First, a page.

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dc.description.abstractThe Constitution of Kenya guarantees all citizens the right to quality healthcare.1 The government has made efforts to expand coverage of health services after devolution and to cushion the poor and other vulnerable groups from financial risks. However, individuals are still travelling longer distances to access healthcare services and catastrophic health expenditure has increased significantly. The under-five mortality and neonatal mortality stands at 41 and 21 deaths per 1,000 births, respectively, according to the Kenya Demographic and Health Survey 2022.2 About 56 per cent of infant deaths occur during the first month of life and majority of these reside in the poorer areas and arid and semi-arid land areas. The number of health facilities has more than doubled from 4,421 in 2001 to 9,064 facilities in 2020 and 60 per cent of the counties have achieved the WHO target. The country’s core health workforce density is 15.6 per 10,000 population, which falls short of the WHO recommendation.3 Additionally, the distance covered to seek health services from a health facility is higher than the 5km radius that has been recommended by WHO. The average catastrophic health expenditure is higher now than after devolution in both rural and urban areas.en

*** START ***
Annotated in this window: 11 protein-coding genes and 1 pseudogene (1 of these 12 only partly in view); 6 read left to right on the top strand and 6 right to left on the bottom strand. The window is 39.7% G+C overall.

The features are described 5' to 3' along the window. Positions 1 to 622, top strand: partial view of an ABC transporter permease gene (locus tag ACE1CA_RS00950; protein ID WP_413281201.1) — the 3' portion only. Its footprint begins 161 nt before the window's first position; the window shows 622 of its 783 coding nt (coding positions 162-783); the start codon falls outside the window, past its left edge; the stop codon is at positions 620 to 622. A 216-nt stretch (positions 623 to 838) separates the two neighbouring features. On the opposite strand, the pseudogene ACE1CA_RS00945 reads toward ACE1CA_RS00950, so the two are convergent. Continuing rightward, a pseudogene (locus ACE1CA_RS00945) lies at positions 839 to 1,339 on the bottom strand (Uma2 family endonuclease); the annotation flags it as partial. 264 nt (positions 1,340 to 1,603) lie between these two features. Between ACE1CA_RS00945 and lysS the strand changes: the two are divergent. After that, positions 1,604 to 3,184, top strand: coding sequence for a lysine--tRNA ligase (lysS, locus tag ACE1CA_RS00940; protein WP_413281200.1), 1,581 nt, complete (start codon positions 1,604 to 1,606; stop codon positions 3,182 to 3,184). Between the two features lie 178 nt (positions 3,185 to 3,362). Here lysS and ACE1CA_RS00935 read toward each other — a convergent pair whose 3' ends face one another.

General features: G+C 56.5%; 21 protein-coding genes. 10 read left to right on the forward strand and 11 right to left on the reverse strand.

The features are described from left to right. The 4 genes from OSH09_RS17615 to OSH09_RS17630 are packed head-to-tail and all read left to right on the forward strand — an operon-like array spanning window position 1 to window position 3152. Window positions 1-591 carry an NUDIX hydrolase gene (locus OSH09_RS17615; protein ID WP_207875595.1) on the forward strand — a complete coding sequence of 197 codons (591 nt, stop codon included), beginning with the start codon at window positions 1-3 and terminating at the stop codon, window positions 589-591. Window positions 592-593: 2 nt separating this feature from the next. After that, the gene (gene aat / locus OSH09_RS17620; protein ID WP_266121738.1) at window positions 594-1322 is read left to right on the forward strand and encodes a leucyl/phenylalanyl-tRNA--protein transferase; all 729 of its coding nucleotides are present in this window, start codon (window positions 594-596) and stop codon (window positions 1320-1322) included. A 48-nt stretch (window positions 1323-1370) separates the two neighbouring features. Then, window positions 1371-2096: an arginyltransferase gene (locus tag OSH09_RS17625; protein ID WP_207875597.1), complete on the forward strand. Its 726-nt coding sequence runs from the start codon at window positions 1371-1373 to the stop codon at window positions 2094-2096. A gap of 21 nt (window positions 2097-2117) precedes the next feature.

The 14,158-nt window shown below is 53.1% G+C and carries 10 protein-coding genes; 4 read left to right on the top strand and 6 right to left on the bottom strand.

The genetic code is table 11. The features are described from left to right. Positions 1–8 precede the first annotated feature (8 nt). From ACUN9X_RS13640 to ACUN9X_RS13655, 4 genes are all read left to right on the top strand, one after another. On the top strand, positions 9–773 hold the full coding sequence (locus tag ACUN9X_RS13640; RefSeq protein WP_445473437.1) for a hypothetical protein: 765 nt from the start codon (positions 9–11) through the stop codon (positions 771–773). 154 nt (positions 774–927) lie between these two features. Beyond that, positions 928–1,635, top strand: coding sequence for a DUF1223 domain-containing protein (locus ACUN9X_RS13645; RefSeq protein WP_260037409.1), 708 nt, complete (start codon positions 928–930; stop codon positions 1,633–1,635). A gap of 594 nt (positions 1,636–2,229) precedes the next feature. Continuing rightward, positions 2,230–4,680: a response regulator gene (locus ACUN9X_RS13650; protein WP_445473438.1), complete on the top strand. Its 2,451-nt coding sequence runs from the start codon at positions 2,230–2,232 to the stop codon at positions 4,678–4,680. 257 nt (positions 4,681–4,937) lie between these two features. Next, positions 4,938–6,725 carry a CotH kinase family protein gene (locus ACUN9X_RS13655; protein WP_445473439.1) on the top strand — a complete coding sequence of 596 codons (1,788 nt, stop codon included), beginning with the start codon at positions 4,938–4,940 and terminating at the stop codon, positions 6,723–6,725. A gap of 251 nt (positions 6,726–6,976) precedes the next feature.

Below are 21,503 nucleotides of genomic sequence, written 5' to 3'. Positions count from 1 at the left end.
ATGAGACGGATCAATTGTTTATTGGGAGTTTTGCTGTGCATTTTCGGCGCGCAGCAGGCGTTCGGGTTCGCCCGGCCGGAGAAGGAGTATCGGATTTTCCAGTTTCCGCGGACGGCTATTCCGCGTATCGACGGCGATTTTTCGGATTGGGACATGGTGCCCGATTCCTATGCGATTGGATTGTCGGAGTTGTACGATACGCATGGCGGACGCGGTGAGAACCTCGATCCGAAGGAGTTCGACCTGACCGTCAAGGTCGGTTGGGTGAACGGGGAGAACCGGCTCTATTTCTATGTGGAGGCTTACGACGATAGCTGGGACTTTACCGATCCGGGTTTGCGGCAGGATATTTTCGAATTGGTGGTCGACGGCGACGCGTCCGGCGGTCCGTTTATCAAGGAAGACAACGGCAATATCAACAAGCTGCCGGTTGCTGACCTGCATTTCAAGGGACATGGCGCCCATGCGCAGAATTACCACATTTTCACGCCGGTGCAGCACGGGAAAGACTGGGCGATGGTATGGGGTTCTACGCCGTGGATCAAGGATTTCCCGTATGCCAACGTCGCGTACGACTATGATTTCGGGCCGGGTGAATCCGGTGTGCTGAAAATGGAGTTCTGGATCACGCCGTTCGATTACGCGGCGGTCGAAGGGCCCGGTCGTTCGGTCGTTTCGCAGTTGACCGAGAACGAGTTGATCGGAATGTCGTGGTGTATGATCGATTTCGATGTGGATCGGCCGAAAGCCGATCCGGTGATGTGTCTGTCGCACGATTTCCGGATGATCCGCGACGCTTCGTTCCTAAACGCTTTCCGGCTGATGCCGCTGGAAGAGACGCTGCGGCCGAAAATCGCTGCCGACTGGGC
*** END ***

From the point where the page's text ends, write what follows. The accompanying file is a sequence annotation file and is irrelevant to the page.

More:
dc.publisherThe Kenya Institute for Public Policy Research and Analysis (KIPPRA)en
dc.subjectHealth Expenditureen
dc.subjectHealthcare Servicesen
dc.subjectHealth Facilitiesen
dc.subjectUniversal Health Coverageen
dc.subjectChild Mortalityen
dc.titlePolicy Brief No. 14 of 2023-2024 on Promoting Healthcare Service Delivery in Kenyaen
dc.typeKIPPRA Publicationsen
ppr.contributor.authorLore, Wilkista & Thuo, Susan

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